The day may very well come when your cat cannot take in enough water by mouth or urinates excessively, and your veterinarian tells you to combat the threat of dehydration through your pets skin. After all, a number of diseases that befall cats can rob their bodies of fluid. These include diabetes, liver disease, pancreatitis, and chronic kidney failure. Chronic kidney disease alone affects half of all cats between the ages of 10 and 15 and almost 70 percent of cats over age 15, according to research conducted at the North Carolina State University College of Veterinary Medicine.
Despite their reputation for liking only dry land, a surprising number of domesticated cats not only tolerate but love pawing water or even swimming. Some like to play in standing water; others are fascinated by running water and prefer to drink from a faucet rather than a cat dish.
Last month we covered litter box aversion, one of the main behavioral reasons cats wont go where theyre supposed to. This month we will cover another behavioral reason for a cats failing to urinate where she should - stress. Its something to consider if your veterinarian says theres no medical cause for the problem and if litter box aversion has also been ruled out.
Popular thinking has it that, like Greto Garbo, cats vant to be alone. But a new study out of Oregon State University shows thats not true. In a two-pronged experiment involving pet cats and shelter cats, both types of felines spent much more time with a stranger sitting on the floor when that person called out to them and pet them as they approached, as opposed to having no attention paid to them.
I have a male cat and a female cat, and normally they get along very well. The female has been spayed and the male neutered, so they kind of get on as brother and sister. Once in a while, though, the male jumps on the back of the female and bites her neck. Hissing and crying ensue, and I often have to break it up. Whats going on?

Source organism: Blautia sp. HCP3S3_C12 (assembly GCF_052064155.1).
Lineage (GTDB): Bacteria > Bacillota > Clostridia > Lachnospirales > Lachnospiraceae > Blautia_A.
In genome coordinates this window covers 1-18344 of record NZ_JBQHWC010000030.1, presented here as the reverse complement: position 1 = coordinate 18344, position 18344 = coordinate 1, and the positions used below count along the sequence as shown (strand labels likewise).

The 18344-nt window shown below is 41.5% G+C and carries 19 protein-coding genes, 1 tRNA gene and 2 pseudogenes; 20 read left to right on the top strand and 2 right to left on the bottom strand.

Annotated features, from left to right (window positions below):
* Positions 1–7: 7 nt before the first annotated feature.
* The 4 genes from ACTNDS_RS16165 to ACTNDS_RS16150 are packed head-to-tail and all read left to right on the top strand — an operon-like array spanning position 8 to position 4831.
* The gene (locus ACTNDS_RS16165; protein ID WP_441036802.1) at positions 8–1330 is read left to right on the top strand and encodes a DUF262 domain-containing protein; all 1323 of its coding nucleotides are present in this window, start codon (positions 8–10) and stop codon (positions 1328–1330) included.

My cat is driving me crazy with the scratching. She has ruined not just upholstered furniture but also the wooden legs on my piano. Would it really be inhumane to have her declawed? Shes a house cat and doesnt need her nails to defend herself outside.
When a cat will not relieve herself in her litter box, its either for a medical or a behavioral reason.
If your cat gets into your dogs food here and there, its not something to be alarmed about. But dog food is most certainly not appropriate as the mainstay of a cats diet and should never be fed instead of cat food. In fact, a dog could much more easily get by on cat food than a cat on dog food (although both cats and dogs should be fed diets prepared with their own species in mind). Here are some of cats unique dietary needs that make dog food the wrong - and unsafe - choice as a cats meat and potatoes, so to speak.
Many cat lovers assume felines purr only when theyre content. And while its certainly true that a cat basking in the sun, half on her back, might purr as an expression of contentment, she might also purr when shes afraid or in pain, say, during labor or when she has experienced physical trauma. The low frequency of the vibrations inside her body can ease breathing and is even thought by some to help to heal injuries.
Does your cat lick or devour non-food items while displaying passionate interest in those objects? Is he eating nylon stockings or chomping down on paper towels?
Do you have a cat who will bite or scratch, seemingly out of nowhere? Rest assured its not out of nowhere. Our enchanting pets have their reasons. We just have to learn what those reasons are so that we can be prepared to avoid triggering an aroused or anxious cat into a harmful response. Cat bites and scratches can have serious consequences for loving owners. (See box.)
Were all looking for that special bond that allows a cat to fall asleep in our lap, or initiate play. If that bond seems to be missing between you and your pet, she might be suffering from anxiety. And music might be just the thing to take the edge off and soothe her anxious mind, says the Head of the Tufts Animal Behavior Clinic, Stephanie Borns-Weil, DVM.